Obama White House makes deal to retrieve Bush-era emails (and keep tabs on its own)
BY Nancy Scola | Tuesday, December 15 2009
Archiving emails is no fun for anyone, but when you're the folks sitting in the white hot seat of global power known as the White House, it's a necessary evil. The Obama Administration has just come to a long-awaited agreement with two Washington-based groups -- Citizens for Responsibility and Ethics (a.k.a. CREW) and the National Security Archives based at George Washington University -- over a 2007 lawsuit concerning millions of emails that went missing during the Bush Administration. What might have seemed technical turned political during the 2004 investigation of the leaking of Valerie Plame's as a CIA operative, when it turned out that White House emails subpoenaed by Special Counsel Patrick Fitzgerald were nowhere to be found.
As part of the agreement, the Obama White House says it will take steps to restore emails that the Bush White House neglected to archive during the time it made a switch from a Lotus Notes e-mail system to a Microsoft Exchange system. The wobbly Clinton-era archiving technology that the Bush White House had in place wasn't, as it turned out, capable of automatically handling Exchange's .pst files. But the White House moved to the new system anyway. Under the arrangement reached yesterday, the Obama White House will focus on using backup tapes to restore emails from 94 calendar days identified by participants in the talks as unrepresented or underrepresented in the archives currently available. That cache of restore emails will eventually be made public.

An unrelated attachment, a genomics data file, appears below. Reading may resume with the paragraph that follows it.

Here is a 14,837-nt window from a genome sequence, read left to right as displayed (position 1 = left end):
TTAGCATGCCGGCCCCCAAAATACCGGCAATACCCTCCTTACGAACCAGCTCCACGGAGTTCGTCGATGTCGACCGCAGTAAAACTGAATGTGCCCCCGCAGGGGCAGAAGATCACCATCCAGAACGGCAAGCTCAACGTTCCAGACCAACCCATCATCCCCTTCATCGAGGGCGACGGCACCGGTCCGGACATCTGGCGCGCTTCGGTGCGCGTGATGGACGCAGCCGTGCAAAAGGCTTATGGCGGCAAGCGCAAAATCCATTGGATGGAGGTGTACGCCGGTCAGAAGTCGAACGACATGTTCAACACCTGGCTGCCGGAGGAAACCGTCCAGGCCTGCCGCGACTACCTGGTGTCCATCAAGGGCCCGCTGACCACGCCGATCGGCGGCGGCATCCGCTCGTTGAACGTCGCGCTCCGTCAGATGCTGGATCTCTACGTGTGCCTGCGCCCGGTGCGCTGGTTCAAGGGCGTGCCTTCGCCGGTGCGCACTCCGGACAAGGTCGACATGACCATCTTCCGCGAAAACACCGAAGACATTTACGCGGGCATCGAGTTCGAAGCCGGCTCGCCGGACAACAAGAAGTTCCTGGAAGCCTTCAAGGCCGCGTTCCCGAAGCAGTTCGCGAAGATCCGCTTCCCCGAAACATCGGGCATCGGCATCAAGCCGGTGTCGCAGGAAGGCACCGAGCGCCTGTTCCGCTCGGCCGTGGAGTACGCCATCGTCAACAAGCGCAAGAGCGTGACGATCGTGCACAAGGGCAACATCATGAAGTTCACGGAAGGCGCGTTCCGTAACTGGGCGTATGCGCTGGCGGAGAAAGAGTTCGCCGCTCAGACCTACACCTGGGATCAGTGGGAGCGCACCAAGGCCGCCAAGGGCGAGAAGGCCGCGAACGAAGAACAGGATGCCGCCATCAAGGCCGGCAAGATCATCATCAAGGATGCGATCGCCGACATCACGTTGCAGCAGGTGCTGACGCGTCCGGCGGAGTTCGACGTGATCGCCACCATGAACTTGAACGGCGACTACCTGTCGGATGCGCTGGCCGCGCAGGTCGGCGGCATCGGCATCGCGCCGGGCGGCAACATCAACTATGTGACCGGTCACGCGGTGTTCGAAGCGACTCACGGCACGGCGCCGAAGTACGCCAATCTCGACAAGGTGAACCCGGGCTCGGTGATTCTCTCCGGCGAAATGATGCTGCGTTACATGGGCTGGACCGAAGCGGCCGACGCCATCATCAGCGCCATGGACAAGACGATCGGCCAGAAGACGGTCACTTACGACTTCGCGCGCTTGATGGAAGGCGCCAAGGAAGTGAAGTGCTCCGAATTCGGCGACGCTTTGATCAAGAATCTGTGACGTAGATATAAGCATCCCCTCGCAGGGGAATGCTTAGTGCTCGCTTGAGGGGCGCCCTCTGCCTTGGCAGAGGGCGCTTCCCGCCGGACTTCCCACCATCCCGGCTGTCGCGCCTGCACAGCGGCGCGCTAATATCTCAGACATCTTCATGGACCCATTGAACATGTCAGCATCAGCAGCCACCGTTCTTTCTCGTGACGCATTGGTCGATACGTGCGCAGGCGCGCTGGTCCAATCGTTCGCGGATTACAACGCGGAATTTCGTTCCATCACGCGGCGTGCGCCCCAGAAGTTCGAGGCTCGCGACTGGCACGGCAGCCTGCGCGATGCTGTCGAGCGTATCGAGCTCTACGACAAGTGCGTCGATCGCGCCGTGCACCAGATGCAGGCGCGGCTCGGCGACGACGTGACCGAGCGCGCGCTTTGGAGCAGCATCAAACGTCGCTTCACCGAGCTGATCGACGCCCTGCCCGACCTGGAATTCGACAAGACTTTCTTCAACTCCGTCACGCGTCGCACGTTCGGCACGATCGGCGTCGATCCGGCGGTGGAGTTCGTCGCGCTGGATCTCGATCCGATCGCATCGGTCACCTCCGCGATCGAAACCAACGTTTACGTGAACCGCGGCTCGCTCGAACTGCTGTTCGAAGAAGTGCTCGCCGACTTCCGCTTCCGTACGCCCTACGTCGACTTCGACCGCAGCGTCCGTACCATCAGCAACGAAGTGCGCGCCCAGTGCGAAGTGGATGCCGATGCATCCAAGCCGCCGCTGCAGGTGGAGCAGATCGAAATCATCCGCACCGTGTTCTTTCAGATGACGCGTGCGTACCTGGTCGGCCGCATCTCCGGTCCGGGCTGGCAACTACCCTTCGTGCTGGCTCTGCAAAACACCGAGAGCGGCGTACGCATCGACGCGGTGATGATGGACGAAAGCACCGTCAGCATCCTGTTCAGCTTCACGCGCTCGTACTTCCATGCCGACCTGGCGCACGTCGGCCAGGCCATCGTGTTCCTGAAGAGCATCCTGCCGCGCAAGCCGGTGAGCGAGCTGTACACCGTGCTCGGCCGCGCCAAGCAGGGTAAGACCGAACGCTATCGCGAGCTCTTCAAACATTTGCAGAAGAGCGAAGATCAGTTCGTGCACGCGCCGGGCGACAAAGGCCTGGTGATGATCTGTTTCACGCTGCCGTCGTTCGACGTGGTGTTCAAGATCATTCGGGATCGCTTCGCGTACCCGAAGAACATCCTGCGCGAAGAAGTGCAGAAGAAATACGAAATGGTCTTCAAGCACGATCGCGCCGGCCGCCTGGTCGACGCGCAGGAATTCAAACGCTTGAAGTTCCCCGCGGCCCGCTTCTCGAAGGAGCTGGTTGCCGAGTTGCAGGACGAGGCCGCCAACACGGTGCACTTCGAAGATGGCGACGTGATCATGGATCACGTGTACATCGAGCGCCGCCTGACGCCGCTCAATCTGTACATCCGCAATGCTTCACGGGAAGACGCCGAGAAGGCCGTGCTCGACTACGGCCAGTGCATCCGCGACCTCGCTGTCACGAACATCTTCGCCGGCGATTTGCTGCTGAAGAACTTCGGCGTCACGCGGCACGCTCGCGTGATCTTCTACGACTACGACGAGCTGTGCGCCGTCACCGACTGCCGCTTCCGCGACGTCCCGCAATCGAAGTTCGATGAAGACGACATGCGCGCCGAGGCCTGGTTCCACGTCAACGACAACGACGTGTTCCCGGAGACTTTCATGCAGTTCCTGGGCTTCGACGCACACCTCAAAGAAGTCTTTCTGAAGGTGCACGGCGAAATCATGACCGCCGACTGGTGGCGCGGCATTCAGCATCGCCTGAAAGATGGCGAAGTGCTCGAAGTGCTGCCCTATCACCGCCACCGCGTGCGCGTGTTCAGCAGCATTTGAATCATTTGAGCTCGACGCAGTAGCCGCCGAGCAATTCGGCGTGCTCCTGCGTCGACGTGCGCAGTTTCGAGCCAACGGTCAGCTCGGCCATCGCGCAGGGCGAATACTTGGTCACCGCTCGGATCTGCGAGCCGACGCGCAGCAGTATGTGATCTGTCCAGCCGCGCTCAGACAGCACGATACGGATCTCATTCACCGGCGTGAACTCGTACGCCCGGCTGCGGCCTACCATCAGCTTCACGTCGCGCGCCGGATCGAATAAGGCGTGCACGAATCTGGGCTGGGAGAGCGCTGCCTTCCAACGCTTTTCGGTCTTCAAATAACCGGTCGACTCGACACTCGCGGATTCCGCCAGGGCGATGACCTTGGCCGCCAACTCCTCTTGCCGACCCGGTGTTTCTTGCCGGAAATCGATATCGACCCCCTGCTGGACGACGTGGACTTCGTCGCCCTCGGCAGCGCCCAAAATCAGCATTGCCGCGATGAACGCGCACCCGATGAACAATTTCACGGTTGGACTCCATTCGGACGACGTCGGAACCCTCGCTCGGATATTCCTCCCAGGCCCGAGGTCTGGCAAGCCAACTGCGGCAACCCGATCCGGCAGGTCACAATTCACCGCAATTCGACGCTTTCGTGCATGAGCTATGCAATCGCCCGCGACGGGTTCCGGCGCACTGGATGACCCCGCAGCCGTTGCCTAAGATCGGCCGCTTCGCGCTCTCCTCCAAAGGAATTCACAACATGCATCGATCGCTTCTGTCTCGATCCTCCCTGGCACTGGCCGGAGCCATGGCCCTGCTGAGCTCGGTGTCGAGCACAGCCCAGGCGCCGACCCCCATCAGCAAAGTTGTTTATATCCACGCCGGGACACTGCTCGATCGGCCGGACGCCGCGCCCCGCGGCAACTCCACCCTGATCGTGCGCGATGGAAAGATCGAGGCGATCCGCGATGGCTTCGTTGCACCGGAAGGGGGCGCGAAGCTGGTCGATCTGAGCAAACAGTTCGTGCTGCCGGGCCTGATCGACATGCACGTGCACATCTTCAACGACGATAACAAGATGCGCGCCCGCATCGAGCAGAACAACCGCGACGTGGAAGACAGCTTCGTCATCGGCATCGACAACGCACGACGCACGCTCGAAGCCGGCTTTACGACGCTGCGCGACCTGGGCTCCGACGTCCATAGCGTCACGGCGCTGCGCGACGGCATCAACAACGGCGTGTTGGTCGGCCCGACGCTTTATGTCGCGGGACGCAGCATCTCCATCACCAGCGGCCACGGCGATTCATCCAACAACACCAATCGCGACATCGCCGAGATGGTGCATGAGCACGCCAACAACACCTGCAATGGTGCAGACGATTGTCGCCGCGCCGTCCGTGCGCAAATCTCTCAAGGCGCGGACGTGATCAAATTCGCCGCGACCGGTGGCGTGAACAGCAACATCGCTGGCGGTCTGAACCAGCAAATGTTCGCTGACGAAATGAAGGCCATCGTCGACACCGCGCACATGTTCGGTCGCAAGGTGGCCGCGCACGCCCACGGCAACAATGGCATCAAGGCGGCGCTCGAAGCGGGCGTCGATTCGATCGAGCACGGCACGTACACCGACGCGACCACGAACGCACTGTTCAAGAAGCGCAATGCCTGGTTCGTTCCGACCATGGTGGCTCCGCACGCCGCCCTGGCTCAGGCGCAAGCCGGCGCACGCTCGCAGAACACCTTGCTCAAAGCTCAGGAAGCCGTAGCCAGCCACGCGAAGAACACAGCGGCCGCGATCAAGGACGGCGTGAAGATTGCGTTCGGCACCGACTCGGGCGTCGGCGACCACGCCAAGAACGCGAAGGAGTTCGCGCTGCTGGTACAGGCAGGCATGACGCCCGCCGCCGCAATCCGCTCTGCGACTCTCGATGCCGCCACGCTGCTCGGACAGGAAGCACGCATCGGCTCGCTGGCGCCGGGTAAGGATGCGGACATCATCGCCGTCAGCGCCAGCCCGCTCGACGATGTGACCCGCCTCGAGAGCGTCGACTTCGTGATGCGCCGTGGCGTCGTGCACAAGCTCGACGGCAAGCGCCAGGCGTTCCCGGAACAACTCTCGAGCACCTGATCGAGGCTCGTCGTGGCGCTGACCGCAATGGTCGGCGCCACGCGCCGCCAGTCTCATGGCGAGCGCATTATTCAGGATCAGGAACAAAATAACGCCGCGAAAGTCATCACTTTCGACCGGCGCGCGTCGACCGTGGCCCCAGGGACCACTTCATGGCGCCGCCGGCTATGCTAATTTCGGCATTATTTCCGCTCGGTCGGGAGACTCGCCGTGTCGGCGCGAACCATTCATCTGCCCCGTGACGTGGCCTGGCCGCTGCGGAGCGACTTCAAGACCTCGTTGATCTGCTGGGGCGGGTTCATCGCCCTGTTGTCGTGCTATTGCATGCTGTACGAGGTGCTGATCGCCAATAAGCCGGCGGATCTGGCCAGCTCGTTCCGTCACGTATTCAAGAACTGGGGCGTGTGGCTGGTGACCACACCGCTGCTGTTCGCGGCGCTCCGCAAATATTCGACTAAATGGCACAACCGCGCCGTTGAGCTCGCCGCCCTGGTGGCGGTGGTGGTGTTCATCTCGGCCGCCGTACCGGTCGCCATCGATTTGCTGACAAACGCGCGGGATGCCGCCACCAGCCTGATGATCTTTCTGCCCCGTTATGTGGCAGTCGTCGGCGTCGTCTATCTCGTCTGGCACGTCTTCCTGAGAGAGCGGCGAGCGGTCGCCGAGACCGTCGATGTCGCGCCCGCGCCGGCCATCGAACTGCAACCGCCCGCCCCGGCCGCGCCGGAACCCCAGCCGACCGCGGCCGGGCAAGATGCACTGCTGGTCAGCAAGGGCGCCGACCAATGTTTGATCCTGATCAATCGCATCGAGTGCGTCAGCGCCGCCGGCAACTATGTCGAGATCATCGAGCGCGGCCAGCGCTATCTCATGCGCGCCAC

In coming to terms with CREW and the NSA, team Obama is required to prove that it isn't going to repeat the IT errors of the past administrations. ComputerWorld reports that the Obama White House has until January 15th to tell the country how it aims to hang on to its own electronic correspondence:
The settlement also requires the White House provide a publicly releasable letter "describing in as much detail as possible" the current Executive Office of the President computer systems, including its e-mail, archiving and backup systems. "This document will include a detailed description of the controls in the system that prevents the unauthorized deletion of records," the settlement says.